Electric vehicles set to dominate British new car market by 2027
Go Ultra Low experts predict 1.3 million new EV sales by the end of the next decade
The UK is set for an “electric revolution”, as a new report predicts that half of all new car sales could be EVs by 2027.
Experts believe the industry is at a “tipping point”, with the Government’s Go Ultra Low campaign analysing forecasts for electric vehicle uptake. Record numbers of EVs continue to be sold in the UK year-on-year, and in the last five years more than 60,000 plug-in models have been registered.
And Go Ultra Low estimates by 2027, electric-powered cars could dominate the market, with over 1.3 million sold per year.
As more car manufacturers offer pure-electric and hybrid alternatives to petrol or diesel models, Go Ultra Low predicts the Government is on course to meet its target of all new cars sold being electric by 2040.
The Government-backed plug-in car grant scheme has been instrumental in giving buyers an incentive to switch to electric power. Until March this year, discounts of up to £5,000 were offered on EVs. The scheme grew EV registrations from 1,000 in 2011 to 28,000 in 2015, when the Government changed the grant to a tiered structure due to the booming uptake.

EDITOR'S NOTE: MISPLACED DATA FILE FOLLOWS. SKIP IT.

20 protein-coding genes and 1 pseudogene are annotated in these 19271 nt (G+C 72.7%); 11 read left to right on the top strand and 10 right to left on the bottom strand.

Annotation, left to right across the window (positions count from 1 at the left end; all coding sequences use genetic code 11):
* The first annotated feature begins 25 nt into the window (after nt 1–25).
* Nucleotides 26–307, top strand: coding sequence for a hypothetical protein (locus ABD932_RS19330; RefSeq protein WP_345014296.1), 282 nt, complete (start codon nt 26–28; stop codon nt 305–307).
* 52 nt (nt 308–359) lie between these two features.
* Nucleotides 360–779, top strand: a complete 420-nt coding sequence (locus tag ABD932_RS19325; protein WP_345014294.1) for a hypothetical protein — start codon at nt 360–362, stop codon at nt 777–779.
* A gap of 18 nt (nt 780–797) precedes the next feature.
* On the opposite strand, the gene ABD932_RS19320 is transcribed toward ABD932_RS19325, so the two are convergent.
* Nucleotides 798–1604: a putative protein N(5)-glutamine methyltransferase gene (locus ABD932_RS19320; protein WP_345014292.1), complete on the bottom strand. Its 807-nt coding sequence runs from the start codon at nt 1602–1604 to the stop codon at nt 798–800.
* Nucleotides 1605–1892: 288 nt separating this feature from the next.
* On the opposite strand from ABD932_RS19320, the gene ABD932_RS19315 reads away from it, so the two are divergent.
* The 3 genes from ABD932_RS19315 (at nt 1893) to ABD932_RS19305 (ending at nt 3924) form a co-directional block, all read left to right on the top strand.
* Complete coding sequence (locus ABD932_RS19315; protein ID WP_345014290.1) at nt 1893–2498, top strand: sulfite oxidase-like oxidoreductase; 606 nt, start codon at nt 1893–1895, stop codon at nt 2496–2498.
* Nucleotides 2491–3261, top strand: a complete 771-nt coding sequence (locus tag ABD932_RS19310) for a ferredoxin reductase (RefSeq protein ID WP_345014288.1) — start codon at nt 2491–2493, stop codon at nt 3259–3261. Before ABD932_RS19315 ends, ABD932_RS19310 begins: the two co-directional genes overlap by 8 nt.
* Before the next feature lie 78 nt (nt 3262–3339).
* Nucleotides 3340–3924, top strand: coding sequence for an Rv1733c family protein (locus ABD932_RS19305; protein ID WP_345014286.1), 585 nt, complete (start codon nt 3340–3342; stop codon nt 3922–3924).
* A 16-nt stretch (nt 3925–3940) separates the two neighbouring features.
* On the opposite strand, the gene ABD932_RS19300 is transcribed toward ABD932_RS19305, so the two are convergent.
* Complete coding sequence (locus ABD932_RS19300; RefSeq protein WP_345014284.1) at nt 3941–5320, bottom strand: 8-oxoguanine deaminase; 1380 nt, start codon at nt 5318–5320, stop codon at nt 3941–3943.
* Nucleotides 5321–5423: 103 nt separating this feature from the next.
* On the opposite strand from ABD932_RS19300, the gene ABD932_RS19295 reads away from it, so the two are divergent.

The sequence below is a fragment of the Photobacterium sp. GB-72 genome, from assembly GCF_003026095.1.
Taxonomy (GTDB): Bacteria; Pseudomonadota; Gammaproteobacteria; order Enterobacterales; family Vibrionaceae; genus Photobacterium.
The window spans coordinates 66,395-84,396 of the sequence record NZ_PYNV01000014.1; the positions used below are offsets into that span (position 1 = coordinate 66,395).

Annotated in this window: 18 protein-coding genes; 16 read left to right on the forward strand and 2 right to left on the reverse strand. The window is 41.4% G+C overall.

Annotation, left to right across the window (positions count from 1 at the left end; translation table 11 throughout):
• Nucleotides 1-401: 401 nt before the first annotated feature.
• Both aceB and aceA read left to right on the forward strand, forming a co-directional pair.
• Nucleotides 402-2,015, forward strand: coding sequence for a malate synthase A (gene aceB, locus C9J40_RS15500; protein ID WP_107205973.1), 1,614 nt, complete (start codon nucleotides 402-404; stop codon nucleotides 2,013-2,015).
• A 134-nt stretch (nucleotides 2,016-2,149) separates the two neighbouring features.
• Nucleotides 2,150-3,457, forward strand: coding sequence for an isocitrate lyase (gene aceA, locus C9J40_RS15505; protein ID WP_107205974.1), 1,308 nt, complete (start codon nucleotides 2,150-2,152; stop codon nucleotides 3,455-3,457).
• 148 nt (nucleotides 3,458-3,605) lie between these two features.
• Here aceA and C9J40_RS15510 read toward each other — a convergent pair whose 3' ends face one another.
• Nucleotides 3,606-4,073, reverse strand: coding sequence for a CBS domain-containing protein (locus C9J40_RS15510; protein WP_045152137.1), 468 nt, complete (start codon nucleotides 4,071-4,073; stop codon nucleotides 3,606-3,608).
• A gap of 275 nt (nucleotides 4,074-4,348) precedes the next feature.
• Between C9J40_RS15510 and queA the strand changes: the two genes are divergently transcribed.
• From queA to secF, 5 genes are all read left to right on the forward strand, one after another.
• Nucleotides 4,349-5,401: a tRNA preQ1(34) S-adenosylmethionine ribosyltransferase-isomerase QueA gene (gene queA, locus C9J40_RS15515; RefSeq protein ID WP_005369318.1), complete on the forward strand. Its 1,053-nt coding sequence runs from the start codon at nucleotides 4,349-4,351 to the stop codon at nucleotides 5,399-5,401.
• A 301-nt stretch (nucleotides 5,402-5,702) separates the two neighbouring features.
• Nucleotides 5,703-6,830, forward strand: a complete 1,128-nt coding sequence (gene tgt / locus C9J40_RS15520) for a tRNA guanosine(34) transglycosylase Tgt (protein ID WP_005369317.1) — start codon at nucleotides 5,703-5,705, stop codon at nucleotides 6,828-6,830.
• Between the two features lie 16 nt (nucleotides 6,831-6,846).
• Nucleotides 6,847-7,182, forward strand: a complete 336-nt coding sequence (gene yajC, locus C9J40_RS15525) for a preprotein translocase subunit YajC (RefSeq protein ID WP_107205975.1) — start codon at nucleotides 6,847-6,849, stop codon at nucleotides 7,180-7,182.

Our Driver Power survey highlighted the widespread popularity of electric cars in the UK. The Tesla Model S was the first electric car ever to top the 50,000-reader survey, while the Renault ZOE finished second.
Poppy Welch, head of Go Ultra Low, said: “The monumental interest in electric vehicles and their subsequent rapid rise in uptake has been spectacular so far, with more than 60,000 EVs registered in the past five years.
“These rises are just the start of the electric revolution, as analysis suggests that electric vehicles could dominate the new car markets as early as 2027.”
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